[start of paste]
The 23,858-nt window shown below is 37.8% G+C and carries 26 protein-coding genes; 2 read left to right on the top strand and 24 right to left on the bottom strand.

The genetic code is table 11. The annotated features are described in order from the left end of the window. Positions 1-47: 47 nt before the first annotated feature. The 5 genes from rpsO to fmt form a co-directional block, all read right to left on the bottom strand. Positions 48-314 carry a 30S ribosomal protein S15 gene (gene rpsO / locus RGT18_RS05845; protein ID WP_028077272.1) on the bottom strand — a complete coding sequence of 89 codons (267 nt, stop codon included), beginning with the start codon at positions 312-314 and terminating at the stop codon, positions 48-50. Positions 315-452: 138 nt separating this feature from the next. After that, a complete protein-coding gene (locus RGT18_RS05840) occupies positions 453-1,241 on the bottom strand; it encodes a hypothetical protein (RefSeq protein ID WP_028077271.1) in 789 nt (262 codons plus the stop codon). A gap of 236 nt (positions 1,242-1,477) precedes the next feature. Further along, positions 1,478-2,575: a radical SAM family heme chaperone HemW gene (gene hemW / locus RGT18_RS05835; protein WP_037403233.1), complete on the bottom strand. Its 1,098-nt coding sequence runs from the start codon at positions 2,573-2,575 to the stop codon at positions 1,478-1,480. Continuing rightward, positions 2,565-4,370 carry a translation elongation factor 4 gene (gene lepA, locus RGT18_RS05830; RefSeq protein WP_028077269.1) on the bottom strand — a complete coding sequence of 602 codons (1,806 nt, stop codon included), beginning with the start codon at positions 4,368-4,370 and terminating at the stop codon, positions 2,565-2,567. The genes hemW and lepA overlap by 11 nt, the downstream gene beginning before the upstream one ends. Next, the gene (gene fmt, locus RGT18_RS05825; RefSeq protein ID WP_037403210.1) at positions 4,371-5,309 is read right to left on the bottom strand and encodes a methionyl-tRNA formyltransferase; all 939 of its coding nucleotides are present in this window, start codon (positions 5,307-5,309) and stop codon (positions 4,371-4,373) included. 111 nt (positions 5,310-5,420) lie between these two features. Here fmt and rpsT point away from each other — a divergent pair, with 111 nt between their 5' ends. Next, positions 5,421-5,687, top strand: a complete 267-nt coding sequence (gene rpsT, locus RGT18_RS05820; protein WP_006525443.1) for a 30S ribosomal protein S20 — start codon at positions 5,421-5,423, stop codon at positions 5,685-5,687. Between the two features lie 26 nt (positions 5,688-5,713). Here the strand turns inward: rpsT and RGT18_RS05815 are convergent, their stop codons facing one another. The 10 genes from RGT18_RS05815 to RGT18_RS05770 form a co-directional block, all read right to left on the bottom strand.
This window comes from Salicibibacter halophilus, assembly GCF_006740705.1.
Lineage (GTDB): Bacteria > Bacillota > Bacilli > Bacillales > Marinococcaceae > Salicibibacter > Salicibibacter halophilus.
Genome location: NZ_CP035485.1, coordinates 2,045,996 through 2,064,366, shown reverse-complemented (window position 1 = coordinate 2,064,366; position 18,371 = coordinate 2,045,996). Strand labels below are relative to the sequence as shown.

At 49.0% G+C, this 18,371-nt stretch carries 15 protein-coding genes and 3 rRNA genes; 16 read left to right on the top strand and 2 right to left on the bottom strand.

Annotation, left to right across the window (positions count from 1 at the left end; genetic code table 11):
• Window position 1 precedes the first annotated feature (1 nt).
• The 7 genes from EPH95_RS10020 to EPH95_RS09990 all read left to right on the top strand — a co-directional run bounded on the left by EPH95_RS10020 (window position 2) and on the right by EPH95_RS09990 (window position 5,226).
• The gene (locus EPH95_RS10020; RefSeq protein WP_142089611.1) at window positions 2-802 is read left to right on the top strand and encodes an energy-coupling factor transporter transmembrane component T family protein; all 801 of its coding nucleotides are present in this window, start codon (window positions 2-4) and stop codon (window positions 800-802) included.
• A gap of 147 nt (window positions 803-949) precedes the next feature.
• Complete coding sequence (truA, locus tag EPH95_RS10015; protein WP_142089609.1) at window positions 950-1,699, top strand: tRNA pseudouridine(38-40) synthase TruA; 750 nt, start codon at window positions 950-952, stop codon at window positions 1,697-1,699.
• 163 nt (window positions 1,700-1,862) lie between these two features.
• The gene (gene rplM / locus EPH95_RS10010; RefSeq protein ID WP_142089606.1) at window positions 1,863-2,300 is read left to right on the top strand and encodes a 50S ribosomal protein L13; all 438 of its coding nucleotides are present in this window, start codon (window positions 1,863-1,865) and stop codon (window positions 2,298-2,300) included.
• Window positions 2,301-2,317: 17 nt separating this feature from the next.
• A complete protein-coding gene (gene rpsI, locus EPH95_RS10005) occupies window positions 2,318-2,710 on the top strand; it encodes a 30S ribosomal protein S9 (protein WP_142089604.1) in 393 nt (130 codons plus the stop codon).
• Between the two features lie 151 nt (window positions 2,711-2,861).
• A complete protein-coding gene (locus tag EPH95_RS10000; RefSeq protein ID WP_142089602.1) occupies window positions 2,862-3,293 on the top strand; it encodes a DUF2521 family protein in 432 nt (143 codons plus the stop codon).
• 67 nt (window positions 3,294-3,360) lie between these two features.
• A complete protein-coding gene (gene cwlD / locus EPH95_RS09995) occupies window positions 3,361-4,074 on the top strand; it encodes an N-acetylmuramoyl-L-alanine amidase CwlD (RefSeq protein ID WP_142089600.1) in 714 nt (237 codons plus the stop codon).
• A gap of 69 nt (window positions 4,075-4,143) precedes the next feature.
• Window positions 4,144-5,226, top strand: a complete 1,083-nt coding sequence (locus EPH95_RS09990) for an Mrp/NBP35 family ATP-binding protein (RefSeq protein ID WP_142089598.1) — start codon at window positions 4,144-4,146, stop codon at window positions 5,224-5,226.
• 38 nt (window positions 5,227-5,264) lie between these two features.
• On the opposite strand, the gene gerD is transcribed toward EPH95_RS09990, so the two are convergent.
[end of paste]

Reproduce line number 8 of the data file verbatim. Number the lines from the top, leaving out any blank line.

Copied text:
• Window position 1 precedes the first annotated feature (1 nt).